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Introduction View Comments
By John Feister

Ten years after the horrific 9/11 attacks on the United States, we are left with many questions. Yes, there are questions of national security, of protecting our borders, of removing terrorism’s roots abroad. But perhaps the biggest long-term question for most Americans is, who are Muslims

Reactions to the terrorist attacks revealed a huge gap in our national mentality—we know almost nothing about Islam, one of the great world religions. When we heard the Muslim origins of the terrorists, and when we learned especially of their distorted, religion clad hatred for the Christian (and Jewish) West, we quickly overgeneralized.

Our ignorance of the growing presence of Islam in the United States became clear: Many of us equated Islam with terrorism. Here, in a nation founded on religious freedom, intolerance of people who hold religious beliefs new to many of us reared its ugly head.

As this month’s anniversary approached, we at St. Anthony Messenger began to ask ourselves what we, a Franciscan, Catholic publication, could contribute to greater understanding. You’re reading the product of our labors over many months. I promise you a rich serving of both inspiration and practical information—and perhaps a bit of a challenge as well.

In this issue you’ll find stories of cooperation among Christians and Muslims in U.S. communities. You’ll find here a primer on Islam and revisit the famous story of St. Francis of Assisi’s encounter with Islam in the 13th century. You’ll hear of Eboo Patel, a Muslim advocate for interfaith understanding, and of Deacon George Dardess’s path to the Catholic diaconate through Muslim friends. You’ll read how some people from different walks of life were changed forever by 9/11. We review some books about Islam for your further reading and offer an editorial nudging all of us beyond simplemindedness.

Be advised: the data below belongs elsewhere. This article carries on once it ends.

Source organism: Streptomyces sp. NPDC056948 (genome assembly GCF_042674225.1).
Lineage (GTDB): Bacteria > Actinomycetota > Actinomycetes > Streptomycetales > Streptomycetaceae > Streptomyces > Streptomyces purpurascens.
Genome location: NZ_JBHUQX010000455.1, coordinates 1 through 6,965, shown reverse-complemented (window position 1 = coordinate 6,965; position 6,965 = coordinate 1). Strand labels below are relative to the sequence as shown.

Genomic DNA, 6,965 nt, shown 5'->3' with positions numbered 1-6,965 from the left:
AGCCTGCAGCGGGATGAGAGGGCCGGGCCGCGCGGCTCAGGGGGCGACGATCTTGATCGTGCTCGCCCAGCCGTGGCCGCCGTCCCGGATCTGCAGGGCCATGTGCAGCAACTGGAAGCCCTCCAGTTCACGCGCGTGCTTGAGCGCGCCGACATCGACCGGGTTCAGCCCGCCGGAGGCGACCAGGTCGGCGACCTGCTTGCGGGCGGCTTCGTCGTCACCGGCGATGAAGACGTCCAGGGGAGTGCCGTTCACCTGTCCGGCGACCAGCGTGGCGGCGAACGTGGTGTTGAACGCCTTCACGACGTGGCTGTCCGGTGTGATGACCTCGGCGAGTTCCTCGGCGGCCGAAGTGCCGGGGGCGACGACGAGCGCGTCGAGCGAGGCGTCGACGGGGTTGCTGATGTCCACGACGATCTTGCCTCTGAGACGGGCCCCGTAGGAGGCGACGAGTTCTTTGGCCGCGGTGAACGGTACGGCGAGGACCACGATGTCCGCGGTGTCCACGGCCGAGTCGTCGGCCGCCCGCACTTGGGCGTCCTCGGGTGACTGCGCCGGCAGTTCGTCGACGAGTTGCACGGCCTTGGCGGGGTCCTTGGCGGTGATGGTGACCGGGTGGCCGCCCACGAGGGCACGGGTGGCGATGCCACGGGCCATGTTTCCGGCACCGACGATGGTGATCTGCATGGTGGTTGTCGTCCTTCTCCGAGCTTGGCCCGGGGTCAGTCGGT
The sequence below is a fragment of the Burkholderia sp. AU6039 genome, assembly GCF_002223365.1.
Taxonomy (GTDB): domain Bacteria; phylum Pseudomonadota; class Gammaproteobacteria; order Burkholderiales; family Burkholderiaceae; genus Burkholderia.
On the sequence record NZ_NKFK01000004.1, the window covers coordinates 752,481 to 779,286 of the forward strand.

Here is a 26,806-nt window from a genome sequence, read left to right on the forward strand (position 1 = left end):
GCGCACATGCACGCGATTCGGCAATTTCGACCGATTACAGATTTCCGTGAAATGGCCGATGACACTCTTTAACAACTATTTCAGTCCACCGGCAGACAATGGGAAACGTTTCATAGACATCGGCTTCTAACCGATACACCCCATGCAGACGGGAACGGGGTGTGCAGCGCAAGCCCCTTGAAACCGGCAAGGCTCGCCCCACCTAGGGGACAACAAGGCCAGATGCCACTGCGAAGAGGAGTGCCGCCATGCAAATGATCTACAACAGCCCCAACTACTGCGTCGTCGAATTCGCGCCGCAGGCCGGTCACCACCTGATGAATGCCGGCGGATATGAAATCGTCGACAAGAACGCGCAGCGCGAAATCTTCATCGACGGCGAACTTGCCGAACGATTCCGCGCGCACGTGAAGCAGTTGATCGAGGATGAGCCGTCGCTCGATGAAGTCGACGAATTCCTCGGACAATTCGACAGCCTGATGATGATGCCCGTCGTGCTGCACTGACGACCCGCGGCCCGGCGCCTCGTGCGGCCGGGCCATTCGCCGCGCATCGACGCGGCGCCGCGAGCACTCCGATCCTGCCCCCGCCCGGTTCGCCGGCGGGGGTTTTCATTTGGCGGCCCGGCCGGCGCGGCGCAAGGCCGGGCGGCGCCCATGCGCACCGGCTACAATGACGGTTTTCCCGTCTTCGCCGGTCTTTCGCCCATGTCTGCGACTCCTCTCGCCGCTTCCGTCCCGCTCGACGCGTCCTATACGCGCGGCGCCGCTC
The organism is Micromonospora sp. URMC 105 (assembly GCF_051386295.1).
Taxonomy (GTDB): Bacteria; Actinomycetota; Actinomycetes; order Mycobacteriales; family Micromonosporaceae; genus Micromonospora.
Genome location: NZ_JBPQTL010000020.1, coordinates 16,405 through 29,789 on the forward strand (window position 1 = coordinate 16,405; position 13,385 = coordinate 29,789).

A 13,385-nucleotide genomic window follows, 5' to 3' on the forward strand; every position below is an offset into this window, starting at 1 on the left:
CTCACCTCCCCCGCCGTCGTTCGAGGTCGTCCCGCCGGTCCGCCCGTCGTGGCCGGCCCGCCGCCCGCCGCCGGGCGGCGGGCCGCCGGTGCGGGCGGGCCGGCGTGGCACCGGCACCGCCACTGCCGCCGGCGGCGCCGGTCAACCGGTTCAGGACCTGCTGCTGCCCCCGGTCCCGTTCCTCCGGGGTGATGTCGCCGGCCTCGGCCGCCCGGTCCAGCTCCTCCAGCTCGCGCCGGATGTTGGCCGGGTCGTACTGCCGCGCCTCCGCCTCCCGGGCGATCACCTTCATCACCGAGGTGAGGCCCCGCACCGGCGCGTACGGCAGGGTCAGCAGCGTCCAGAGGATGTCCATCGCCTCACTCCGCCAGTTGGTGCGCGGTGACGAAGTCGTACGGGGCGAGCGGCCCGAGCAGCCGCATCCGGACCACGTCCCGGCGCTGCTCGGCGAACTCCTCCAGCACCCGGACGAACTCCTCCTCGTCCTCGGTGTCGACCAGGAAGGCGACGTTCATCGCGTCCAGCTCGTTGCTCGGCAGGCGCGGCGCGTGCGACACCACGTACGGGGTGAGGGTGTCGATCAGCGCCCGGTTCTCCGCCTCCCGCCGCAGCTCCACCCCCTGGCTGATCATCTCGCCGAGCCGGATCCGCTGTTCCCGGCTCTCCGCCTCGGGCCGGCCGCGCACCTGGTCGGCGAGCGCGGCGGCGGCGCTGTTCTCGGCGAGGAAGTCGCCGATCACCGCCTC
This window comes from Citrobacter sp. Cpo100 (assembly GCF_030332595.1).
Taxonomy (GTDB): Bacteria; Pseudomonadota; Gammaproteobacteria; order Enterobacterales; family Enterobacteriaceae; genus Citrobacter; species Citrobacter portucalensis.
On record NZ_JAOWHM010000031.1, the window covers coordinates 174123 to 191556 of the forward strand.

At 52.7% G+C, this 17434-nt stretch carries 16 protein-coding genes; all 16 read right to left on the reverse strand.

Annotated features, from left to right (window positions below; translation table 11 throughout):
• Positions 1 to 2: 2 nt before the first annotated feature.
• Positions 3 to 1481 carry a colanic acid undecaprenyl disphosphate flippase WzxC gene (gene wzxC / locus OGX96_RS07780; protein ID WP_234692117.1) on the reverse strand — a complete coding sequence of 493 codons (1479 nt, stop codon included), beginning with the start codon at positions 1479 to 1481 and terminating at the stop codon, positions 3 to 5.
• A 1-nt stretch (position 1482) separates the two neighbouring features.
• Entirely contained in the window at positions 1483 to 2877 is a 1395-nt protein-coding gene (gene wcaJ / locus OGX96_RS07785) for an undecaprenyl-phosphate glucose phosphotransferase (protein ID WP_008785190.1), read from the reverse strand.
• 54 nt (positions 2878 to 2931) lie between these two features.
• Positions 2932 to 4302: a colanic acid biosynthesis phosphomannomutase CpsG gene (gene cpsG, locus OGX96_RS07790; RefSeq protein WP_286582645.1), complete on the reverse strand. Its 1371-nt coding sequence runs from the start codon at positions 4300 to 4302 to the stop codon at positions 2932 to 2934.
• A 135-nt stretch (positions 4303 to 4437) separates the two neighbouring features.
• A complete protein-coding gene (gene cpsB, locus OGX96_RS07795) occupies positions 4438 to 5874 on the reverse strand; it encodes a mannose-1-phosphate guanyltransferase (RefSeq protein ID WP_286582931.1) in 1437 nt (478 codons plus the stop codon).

The bottom line: Let’s engage in conversation about Islam! Let’s overcome fear and prejudice about our brothers and sisters in faith. In doing so we follow St. Francis, who stands with open arms to all peoples, to all creation, holding forth God’s blessing.





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Cornelius: 
		<p>There was no pope for 14 months after the martyrdom of St. Fabian because of the intensity of the persecution of the Church. During the interval, the Church was governed by a college of priests. St. Cyprian, a friend of Cornelius, writes that Cornelius was elected pope "by the judgment of God and of Christ, by the testimony of most of the clergy, by the vote of the people, with the consent of aged priests and of good men." </p>
		<p>The greatest problem of Cornelius's two-year term as pope had to do with the Sacrament of Penance and centered on the readmission of Christians who had denied their faith during the time of persecution. Two extremes were finally both condemned. Cyprian, primate of North Africa, appealed to the pope to confirm his stand that the relapsed could be reconciled only by the decision of the bishop. </p>
		<p>In Rome, however, Cornelius met with the opposite view. After his election, a priest named Novatian (one of those who had governed the Church) had himself consecrated a rival bishop of Rome—one of the first antipopes. He denied that the Church had any power to reconcile not only the apostates, but also those guilty of murder, adultery, fornication or second marriage! Cornelius had the support of most of the Church (especially of Cyprian of Africa) in condemning Novatianism, though the sect persisted for several centuries. Cornelius held a synod at Rome in 251 and ordered the "relapsed" to be restored to the Church with the usual "medicines of repentance." </p>
		<p>The friendship of Cornelius and Cyprian was strained for a time when one of Cyprian's rivals made accusations about him. But the problem was cleared up. </p>
		<p>A document from Cornelius shows the extent of organization in the Church of Rome in the mid-third century: 46 priests, seven deacons, seven subdeacons. It is estimated that the number of Christians totaled about 50,000. </p>
		<p>Cornelius died as a result of the hardships of his exile in what is now Civitavecchia (near Rome). <br /> </p>
American Catholic Blog For God judged it better to bring good out of evil than not to permit any evil to exist. —St. Augustine

 
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